17:51 July 28, 2010 by Celeon
@ Romber58

Yes it wents to the water treatment plant where it gets cleaned in three phases by means of filters, chemicals and biological microorganisms.

Afterwards it is completely free of pollution and drinkable again. A process that can be repeated indefinitely.

I take it that you never made the obligatory school excursion to the Berliner Wasserbetriebe ? :-)
18:21 July 28, 2010 by snorge
I speak fluent German and was at a bar this summer, I ordered a vodka with water and the bartender looked confused. When he brought it with a bottle of water I asked him for tap water and the place almost fell silent... He asked 2 times if tap water was what I wanted until I asked him if German tap water wasn't good enough to drink.

Of course, that's when anyone who heard it started talking about the great quality of German tap water.... Ha ha never ceases to amaze me how you can always pull a German by the leg and they fall for it every time...

Anyways, reading the article, I have certainly come to believe Germans thing their tap water is inferior...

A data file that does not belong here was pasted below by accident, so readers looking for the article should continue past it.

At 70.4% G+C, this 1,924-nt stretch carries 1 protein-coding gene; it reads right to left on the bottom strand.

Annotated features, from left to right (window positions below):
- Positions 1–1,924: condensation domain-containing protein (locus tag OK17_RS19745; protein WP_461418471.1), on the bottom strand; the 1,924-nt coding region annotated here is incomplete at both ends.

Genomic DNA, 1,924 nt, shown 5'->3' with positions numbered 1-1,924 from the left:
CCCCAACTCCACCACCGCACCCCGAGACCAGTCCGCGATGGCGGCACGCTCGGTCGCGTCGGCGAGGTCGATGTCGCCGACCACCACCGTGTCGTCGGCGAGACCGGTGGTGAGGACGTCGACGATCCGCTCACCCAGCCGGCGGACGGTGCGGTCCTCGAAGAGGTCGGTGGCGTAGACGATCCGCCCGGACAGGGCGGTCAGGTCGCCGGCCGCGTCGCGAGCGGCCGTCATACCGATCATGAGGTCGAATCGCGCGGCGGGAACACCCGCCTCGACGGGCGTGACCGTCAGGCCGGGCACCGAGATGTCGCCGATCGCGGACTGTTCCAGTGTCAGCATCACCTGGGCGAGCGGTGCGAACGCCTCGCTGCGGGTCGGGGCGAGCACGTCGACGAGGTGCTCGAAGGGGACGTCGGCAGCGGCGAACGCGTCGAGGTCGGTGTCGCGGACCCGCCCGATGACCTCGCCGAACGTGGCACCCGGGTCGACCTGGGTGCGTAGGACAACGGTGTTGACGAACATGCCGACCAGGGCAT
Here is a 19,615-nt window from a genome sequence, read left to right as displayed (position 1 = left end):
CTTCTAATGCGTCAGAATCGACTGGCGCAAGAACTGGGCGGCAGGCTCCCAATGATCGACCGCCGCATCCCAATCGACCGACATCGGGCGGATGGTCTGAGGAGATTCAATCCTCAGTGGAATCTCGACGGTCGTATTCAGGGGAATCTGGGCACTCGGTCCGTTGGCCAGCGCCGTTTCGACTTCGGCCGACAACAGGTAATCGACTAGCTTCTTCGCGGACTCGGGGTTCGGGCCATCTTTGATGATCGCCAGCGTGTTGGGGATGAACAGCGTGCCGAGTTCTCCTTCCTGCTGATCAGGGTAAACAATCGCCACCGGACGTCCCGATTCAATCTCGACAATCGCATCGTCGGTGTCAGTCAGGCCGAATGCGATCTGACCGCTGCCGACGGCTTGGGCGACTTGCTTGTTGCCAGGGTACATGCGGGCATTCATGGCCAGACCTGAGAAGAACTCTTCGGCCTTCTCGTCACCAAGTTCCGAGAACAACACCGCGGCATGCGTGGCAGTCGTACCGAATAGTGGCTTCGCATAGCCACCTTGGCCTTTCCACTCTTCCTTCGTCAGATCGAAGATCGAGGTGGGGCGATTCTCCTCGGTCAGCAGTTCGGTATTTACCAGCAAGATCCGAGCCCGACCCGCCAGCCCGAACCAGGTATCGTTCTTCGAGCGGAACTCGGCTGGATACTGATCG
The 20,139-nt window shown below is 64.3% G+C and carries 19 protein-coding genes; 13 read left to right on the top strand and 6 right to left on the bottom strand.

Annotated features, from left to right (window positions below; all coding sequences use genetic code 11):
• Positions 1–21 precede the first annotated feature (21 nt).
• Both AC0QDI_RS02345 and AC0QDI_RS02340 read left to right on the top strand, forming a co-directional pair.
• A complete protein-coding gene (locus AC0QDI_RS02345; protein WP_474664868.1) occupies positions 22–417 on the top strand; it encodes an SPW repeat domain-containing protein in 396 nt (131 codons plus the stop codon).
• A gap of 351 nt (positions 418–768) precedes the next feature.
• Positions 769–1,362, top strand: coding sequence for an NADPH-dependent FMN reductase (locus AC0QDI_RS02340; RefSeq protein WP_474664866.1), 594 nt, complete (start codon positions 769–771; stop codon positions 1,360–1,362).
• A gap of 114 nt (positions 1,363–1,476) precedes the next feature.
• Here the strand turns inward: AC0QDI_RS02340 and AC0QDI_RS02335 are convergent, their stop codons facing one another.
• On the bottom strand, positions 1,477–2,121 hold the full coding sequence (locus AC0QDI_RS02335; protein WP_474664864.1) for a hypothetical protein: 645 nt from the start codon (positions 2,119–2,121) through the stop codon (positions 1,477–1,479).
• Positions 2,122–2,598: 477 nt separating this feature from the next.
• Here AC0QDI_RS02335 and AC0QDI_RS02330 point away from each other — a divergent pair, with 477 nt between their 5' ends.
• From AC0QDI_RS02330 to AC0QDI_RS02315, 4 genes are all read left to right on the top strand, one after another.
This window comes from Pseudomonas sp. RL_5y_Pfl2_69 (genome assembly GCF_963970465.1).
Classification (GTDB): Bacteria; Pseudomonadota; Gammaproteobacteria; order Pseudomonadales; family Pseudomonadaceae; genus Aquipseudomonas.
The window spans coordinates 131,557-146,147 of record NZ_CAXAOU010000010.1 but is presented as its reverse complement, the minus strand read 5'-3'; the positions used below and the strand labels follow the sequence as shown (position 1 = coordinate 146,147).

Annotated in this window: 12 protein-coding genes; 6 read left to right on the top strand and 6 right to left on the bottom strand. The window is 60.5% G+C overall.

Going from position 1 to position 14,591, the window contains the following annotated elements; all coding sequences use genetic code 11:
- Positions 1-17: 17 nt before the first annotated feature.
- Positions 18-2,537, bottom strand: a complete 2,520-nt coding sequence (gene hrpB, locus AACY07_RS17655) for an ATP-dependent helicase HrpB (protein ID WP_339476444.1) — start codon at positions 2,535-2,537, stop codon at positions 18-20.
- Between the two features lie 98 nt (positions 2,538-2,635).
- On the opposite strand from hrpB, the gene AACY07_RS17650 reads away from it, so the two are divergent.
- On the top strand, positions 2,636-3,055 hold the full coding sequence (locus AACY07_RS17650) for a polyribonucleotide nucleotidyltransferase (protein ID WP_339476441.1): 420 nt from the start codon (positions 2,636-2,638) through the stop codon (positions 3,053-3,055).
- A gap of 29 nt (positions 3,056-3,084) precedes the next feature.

04:58 July 29, 2010 by cklb
@ Celeon lime=calciumoxide -> we are supposed to drink milk to get calcium for strengthening our bones. also: check how much calciumoxide your favorite bottled water containes. most of the bottled water is "Mineralwasser" which went trough a lot of stone, therby gaining ridoculous amounts of minerals :)
17:46 July 29, 2010 by slippery777
Bottled water should be banned. It takes 5 bottles of water and 1 bottle of oil to produce 1 bottle of mineral water. That is crazy.

With a world supposedly mad about the environment, how long can this be allowed to carry on.
00:16 July 30, 2010 by css1971
The purest water you can buy in the shops these days is the "deionised" water used for ironing. It has been highly filtered to remove impurities which cause limescale and stains. It isn't quite the purity used in chemical labs for doing dillutions, but try it sometime, pure water has a very flat taste.

The water in my home town comes from peat moors, it has a slightly earthy taste, is usually chlorinated and stains white ceramic baths slightly yellow over the years. Nevertheless, unless something has gone wrong at the treatment plant, it is no worse for you than a bottle of mineral water. Same is true of German water.

My biggest problems with tap water being;

1. Flushing it down the toilet. This stuff has been treated to the point it's drinkable, that's just dumb.

2. Watering the flowers. Same thing. The flowers don't care.

My biggest problem with bottled water:

1. It costs how much?

2. They shipped it from *where*?